Michael Thompson Receives Kansas Leopold Conservation Award

Michael Thompson of Almena has been selected as the recipient of the 2022 Kansas Leopold Conservation Award®.

Given in honor of renowned conservationist Aldo Leopold, the award recognizes farmers, ranchers and forestland owners who inspire others with their dedication to land, water and wildlife resources in their care.

In Kansas the award is presented annually by Sand County Foundation and national sponsor American Farmland Trust, with state partners: Kansas Association of Conservation Districts and the Ranchland Trust of Kansas.

Thompson grows crops and raises beef cattle at Thompson Farm and Ranch in Norton County with his father Richard, and brother Brian. He’s a vocal advocate for soil stewardship among other farmers and ranchers. He was announced as the recipient of the award at the Kansas Association of Conservation Districts’ 78th Annual Convention in Wichita, and receives $10,000 and a crystal award for being selected.

“Michael’s passion for conservation and improving soil health serves as an inspiration to farmers and ranchers across Kansas,” said Mike Beam, Kansas Secretary of Agriculture. “His commitment to sharing his experience and knowledge with others makes him very deserving of the honor of being a Leopold Conservation Award winner.”

“Michael’s passion and drive as a leader in the soil health movement is contagious. He is always learning and sharing his knowledge and experiences with others,” said Dan Meyerhoff, Kansas Association of Conservation Districts Executive Director. “Michael exemplifies the extraordinary commitment celebrated by the Leopold Conservation Award.”

“Congratulations to Michael Thompson regarding his selection as the 2022 Kansas Leopold Conservation Award recipient,” said Chelsea Good, Ranchland Trust of Kansas Chair of the Board. “RTK is pleased to recognize great advocates for and practitioners of conservation, such as Michael Thompson.”

“These award recipients are examples of how Aldo Leopold’s land ethic is alive and well today. Their dedication to conservation shows how individuals can improve the health of the land while producing food and fiber,” said Kevin McAleese, Sand County Foundation President and CEO.

“As the national sponsor for Sand County Foundation’s Leopold Conservation Award, American Farmland Trust celebrates the hard work and dedication of Michael Thompson,” said John Piotti, AFT President and CEO. “At AFT we believe that conservation in agriculture requires a focus on the land, the practices and the people and this award recognizes the integral role of all three.”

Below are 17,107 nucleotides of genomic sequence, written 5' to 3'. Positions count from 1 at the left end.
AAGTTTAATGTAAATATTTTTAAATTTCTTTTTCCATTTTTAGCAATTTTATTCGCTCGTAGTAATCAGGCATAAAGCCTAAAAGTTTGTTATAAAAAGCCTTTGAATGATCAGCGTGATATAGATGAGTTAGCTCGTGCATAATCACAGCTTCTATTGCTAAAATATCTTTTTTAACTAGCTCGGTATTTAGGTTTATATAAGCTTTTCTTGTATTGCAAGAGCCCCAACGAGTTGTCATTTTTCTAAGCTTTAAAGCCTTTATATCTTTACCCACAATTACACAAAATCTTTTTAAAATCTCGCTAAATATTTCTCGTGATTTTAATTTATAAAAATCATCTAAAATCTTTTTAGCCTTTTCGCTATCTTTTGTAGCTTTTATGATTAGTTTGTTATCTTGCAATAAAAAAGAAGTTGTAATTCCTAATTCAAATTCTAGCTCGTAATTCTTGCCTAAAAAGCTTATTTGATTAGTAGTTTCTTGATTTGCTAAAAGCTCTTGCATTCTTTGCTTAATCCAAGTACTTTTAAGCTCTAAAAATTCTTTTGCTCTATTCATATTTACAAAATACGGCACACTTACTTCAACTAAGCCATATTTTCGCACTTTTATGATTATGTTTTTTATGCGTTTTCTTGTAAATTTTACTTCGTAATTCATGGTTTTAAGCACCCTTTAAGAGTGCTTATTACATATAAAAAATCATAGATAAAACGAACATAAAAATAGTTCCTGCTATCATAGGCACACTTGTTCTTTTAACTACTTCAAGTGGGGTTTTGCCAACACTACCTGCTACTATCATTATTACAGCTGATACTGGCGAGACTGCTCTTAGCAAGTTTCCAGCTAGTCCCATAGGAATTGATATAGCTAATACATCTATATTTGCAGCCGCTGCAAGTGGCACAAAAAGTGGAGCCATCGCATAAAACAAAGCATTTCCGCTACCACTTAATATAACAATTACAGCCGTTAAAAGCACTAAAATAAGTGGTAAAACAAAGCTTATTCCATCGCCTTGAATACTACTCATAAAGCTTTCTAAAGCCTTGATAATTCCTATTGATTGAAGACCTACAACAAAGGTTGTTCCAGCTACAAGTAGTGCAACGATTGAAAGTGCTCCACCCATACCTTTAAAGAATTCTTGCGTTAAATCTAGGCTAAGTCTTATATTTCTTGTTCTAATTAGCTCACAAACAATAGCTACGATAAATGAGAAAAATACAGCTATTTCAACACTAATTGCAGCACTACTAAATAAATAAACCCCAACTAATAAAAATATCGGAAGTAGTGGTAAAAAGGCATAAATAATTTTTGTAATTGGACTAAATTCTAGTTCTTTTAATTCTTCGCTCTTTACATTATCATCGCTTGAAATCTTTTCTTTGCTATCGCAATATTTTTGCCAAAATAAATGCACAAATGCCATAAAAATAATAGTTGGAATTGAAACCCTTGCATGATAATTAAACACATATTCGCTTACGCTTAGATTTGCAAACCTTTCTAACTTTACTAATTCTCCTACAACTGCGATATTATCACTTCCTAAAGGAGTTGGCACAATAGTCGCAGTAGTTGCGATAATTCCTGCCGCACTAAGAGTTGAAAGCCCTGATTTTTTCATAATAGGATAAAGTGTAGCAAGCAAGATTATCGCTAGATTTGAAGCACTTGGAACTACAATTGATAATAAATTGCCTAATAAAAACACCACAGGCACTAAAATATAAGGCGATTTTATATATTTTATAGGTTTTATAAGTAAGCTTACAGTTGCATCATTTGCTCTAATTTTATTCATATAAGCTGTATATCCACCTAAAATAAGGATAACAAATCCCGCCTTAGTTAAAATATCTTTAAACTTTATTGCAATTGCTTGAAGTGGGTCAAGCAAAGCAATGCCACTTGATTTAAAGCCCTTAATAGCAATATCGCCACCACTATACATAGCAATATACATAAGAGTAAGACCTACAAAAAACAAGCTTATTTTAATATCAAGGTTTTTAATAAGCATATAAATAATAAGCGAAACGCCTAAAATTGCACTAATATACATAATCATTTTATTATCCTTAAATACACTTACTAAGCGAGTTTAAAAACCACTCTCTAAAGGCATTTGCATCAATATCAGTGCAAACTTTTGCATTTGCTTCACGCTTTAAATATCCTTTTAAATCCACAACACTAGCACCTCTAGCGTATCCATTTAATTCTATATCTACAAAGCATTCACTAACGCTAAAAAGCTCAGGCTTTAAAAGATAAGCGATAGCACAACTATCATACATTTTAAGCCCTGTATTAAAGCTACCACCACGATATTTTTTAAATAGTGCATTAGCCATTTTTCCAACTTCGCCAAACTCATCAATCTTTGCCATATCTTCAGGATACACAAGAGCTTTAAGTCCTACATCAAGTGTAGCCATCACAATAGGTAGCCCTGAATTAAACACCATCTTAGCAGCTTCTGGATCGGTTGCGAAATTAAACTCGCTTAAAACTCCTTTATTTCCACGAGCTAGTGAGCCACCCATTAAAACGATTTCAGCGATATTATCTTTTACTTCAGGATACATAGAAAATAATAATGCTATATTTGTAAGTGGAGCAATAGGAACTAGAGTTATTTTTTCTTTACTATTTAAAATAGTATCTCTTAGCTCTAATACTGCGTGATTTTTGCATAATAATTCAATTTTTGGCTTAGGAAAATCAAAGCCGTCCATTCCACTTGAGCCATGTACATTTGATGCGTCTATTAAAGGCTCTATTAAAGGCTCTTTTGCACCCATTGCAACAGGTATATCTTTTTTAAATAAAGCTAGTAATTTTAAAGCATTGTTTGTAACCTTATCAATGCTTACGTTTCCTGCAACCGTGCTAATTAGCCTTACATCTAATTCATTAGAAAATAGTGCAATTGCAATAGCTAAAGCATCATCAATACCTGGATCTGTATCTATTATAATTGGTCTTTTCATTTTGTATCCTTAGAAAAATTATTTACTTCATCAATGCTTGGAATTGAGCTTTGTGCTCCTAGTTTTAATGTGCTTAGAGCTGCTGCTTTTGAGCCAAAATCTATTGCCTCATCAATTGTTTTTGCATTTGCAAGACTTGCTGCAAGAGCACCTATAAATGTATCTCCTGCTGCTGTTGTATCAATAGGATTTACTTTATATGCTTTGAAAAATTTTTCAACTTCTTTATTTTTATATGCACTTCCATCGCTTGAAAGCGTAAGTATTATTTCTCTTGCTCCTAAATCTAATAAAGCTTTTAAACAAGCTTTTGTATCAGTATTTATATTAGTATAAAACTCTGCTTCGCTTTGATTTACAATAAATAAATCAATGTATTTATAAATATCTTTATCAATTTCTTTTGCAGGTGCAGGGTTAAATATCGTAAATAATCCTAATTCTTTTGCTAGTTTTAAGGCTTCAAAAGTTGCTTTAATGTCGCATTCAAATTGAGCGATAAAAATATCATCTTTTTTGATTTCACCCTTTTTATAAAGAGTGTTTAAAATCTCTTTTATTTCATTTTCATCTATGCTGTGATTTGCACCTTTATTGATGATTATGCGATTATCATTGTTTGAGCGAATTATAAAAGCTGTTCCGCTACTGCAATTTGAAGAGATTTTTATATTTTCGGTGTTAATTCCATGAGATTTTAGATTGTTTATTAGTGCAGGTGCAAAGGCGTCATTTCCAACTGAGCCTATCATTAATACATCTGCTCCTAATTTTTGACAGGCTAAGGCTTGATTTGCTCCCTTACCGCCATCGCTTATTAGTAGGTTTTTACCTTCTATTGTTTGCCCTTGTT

Earlier this year, Kansas landowners were encouraged to apply (or be nominated) for the award. Applications were reviewed by an independent panel of agricultural and conservation leaders. Among the many outstanding Kansas landowners nominated for the award were finalists: Ray and Susan Flickner of Wichita, Kevin Karr of Emporia, and Glenn and Barbara Walker of Brookville.

The first Kansas Leopold Conservation Award was presented to Sproul Ranch of Sedan in 2015. Last year’s recipient was Dwane Roth of Holcomb. View all recipients at www.SandCountyFoundation.org/Kansas

The Leopold Conservation Award in Kansas is made possible thanks to the generous support of American Farmland Trust, Kansas Association of Conservation Districts, Ranchland Trust of Kansas, Sand County Foundation, Farm Credit Associations of Kansas, ITC Great Plains, Evergy, Kansas Department of Agriculture (Division of Conservation), Kansas Department of Wildlife and Parks, Kansas Forest Service, McDonald’s, The Nature Conservancy, USDA-Natural Resources Conservation Service and a Kansas Leopold Conservation Award recipient.

In his influential 1949 book, A Sand County Almanac, Leopold called for an ethical relationship between people and the land they own and manage, which he called “an evolutionary possibility and an ecological necessity.”

Sand County Foundation presents the Leopold Conservation Award to private landowners in 24 states for extraordinary achievement in voluntary conservation. For more information, visit www.leopoldconservationaward.org

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